If you could do one thing in the next year to impact national and international race relations, what would it be?
The one area of national race relations that I hope to impact this year is helping people understand that Black Lives Matter is not about race, but about justice. Until all lives are given the same value, there is an inequality that exists in this nation and it must be addressed. We have to understand that it is a continuation of the work of Dr. King and a reminder that all men are created equal. Until the scales of justice balance, there is work to do.
-Rev. Karen Bates
If there was one area of national or international race relations I could directly impact this year, it would be the attitude of evangelical Christians towards immigrants and refugees. My feeling is that much of the anti-immigrant and anti-refugee sentiments that came from many Christians this past year (especially in Facebook posts!) finds its origin in racism. While many of these Christians claim they just want to keep America safe, ironically the best thing they could do to make America safe is by showing love to our “enemies” (people different than us). I love this quote from Martin Luther King, Jr.: “Love is the only force capable of transforming an enemy into a friend.” If Americans were to feed, clothe, and educate Muslims around the world, it would be a lot harder for IS to recruit them to harm Americans!
– Rev. Daniel Szombathy, Senior Pastor: Journey Church, Robinson, Illinois
One area of race relations that I probably could impact this year would be awareness of an individual’s culture, religion, or background, so there’s a level of accountability to respect another person’s history.
One area of race relations that I’d like to directly impact is the disparity in our educational system. Hispanic and African American students in lower socioeconomic neighborhoods often are not exposed to the same textbooks, learning opportunities, and academic information as their white counterparts. Just because children are on the free or reduced lunch program does not mean they should be treated with reduced learning opportunities. I’d like to see intentional investment in the academic excellence of all students regardless of race, ethnicity and socioeconomic status.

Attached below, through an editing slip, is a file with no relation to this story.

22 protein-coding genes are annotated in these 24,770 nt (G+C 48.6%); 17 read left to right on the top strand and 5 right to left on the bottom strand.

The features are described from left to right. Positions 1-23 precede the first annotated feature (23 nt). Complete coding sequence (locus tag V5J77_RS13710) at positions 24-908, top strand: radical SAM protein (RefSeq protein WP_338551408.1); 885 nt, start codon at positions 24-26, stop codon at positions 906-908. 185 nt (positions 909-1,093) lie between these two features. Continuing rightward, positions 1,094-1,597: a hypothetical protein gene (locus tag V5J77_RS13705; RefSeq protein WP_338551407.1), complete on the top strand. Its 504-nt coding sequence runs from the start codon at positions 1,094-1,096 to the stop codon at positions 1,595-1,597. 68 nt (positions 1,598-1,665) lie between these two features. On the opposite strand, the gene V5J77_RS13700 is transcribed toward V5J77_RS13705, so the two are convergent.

– Rev. Yvette Blair Lavallais
“The time is always ripe to do right” – that quote is really where I wish I could get people to begin to work out, especially in race relations: there are so many on both sides who know the truth but for whatever reason choose to stay silent and not speak. I dream for the Beloved community, the community that King began to speak of right before his death. We will not heal as a people until we believe that we are all God’s creation, equal in potential and promise and presence.
– Rev. Marlan Branch
There are many areas of concern, but I truly want to help the Church better understand its role in racial reconciliation. The Church should be leading the effort towards greater race relations. It is the prophetic voice of the Christian collective that has the power to transform the world following the example of Christ. My personal mission and commitment is to keep this perspective in front of the people of God in hopes that our culture of racism and prejudice will change as the Church stands for what is righteous.
-Dr. Kevin Murriel
This originally appeared on Wesleyan Accent in 2016.